Relation - Index

Table of Contents

1 - About

An index is an auxiliary data structure of a relation database to speed up the retrieval of rows.

Performance:

  • Too many indexes and the performance of DML will suffer.
  • Too few indexes and the performance of queries (including inserts, updates, and deletes) will suffer.

Finding the right mix is critical to your application's performance.

When to index and what column to index are things you need to pay attention to in your design. An index does not always mean faster access, in fact, you will find that indexes will decrease performance in many case if Oracle uses them. See this example with B*Tree

  • btree : Conventional indexes. The most common indexes in use in Oracle and most other databases.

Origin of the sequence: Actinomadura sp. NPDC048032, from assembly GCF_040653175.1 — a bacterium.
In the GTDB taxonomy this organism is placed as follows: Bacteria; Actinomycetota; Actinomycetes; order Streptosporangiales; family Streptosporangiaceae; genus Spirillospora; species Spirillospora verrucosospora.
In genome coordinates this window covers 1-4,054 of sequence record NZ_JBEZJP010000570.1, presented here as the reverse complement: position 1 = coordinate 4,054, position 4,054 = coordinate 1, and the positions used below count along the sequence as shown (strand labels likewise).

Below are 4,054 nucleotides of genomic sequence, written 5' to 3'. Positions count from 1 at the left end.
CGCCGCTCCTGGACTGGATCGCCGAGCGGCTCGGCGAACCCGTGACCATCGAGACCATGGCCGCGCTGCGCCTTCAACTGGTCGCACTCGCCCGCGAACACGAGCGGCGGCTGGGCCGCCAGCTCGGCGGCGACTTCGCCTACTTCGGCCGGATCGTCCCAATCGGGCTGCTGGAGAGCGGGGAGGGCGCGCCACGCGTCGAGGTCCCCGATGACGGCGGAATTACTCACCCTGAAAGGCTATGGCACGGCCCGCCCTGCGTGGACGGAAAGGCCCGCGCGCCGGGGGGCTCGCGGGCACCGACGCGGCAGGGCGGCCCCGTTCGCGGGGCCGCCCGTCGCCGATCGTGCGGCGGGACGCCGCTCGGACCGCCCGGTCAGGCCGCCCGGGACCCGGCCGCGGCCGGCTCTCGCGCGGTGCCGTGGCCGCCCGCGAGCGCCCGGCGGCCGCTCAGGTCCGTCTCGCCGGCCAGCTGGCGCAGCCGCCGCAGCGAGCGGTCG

• Bitmap index : Normally in a btree, there is a one-to-one relationship between an index entry and a row: an entry points to a row. With bitmap index, a single entry uses a bitmap to point to many rows simultaneously (One-to-Many Relationship). They are appropriate for highly repetitive data (data with a few distinct values relative to the total number of rows in the table)

Oracle as many other database can use an index on a column to count the number of rows in the table only when the column has been declared NOT NULL

2 - Access Pattern

  • B-Trees are the best choice for range requests (e.g., retrieve all records in a certain timeframe);
  • Hash-Maps are hard to beat in performance for key-based lookups;
  • Bloom-filters are typically used to check for record existence.
data/type/relation/index/index.txt ยท Last modified: 2017/12/26 23:51 by gerardnico